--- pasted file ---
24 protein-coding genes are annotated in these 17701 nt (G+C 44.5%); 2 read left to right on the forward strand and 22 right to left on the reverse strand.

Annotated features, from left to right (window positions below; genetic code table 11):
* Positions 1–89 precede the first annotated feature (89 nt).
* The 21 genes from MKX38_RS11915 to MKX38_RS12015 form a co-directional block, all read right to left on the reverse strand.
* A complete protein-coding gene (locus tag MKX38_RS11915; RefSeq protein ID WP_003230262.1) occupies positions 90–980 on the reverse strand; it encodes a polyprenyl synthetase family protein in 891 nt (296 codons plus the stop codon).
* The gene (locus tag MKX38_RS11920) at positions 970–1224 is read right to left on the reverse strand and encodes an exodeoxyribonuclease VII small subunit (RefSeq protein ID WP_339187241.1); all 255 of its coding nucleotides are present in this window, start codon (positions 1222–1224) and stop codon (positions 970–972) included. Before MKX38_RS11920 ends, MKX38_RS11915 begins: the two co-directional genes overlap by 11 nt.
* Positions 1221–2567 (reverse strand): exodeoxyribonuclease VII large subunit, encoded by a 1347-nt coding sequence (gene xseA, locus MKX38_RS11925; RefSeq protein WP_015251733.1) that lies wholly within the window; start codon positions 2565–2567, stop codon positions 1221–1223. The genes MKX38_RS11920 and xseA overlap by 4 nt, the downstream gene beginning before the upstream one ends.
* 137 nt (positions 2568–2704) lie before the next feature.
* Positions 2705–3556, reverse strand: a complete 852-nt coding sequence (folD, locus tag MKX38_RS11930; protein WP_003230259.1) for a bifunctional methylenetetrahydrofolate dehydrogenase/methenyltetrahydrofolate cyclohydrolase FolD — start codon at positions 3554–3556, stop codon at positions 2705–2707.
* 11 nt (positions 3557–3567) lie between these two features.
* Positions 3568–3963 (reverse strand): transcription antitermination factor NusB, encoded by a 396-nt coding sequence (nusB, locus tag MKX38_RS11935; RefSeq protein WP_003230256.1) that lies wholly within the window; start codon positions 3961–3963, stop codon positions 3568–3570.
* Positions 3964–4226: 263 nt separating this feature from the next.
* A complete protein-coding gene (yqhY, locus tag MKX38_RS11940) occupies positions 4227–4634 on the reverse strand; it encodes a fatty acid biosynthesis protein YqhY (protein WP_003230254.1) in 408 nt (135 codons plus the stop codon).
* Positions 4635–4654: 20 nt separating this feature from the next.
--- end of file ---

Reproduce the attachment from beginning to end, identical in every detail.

24 protein-coding genes are annotated in these 17701 nt (G+C 44.5%); 2 read left to right on the forward strand and 22 right to left on the reverse strand.

Annotated features, from left to right (window positions below; genetic code table 11):
* Positions 1–89 precede the first annotated feature (89 nt).
* The 21 genes from MKX38_RS11915 to MKX38_RS12015 form a co-directional block, all read right to left on the reverse strand.
* A complete protein-coding gene (locus tag MKX38_RS11915; RefSeq protein ID WP_003230262.1) occupies positions 90–980 on the reverse strand; it encodes a polyprenyl synthetase family protein in 891 nt (296 codons plus the stop codon).
* The gene (locus tag MKX38_RS11920) at positions 970–1224 is read right to left on the reverse strand and encodes an exodeoxyribonuclease VII small subunit (RefSeq protein ID WP_339187241.1); all 255 of its coding nucleotides are present in this window, start codon (positions 1222–1224) and stop codon (positions 970–972) included. Before MKX38_RS11920 ends, MKX38_RS11915 begins: the two co-directional genes overlap by 11 nt.
* Positions 1221–2567 (reverse strand): exodeoxyribonuclease VII large subunit, encoded by a 1347-nt coding sequence (gene xseA, locus MKX38_RS11925; RefSeq protein WP_015251733.1) that lies wholly within the window; start codon positions 2565–2567, stop codon positions 1221–1223. The genes MKX38_RS11920 and xseA overlap by 4 nt, the downstream gene beginning before the upstream one ends.
* 137 nt (positions 2568–2704) lie before the next feature.
* Positions 2705–3556, reverse strand: a complete 852-nt coding sequence (folD, locus tag MKX38_RS11930; protein WP_003230259.1) for a bifunctional methylenetetrahydrofolate dehydrogenase/methenyltetrahydrofolate cyclohydrolase FolD — start codon at positions 3554–3556, stop codon at positions 2705–2707.
* 11 nt (positions 3557–3567) lie between these two features.
* Positions 3568–3963 (reverse strand): transcription antitermination factor NusB, encoded by a 396-nt coding sequence (nusB, locus tag MKX38_RS11935; RefSeq protein WP_003230256.1) that lies wholly within the window; start codon positions 3961–3963, stop codon positions 3568–3570.
* Positions 3964–4226: 263 nt separating this feature from the next.
* A complete protein-coding gene (yqhY, locus tag MKX38_RS11940) occupies positions 4227–4634 on the reverse strand; it encodes a fatty acid biosynthesis protein YqhY (protein WP_003230254.1) in 408 nt (135 codons plus the stop codon).
* Positions 4635–4654: 20 nt separating this feature from the next.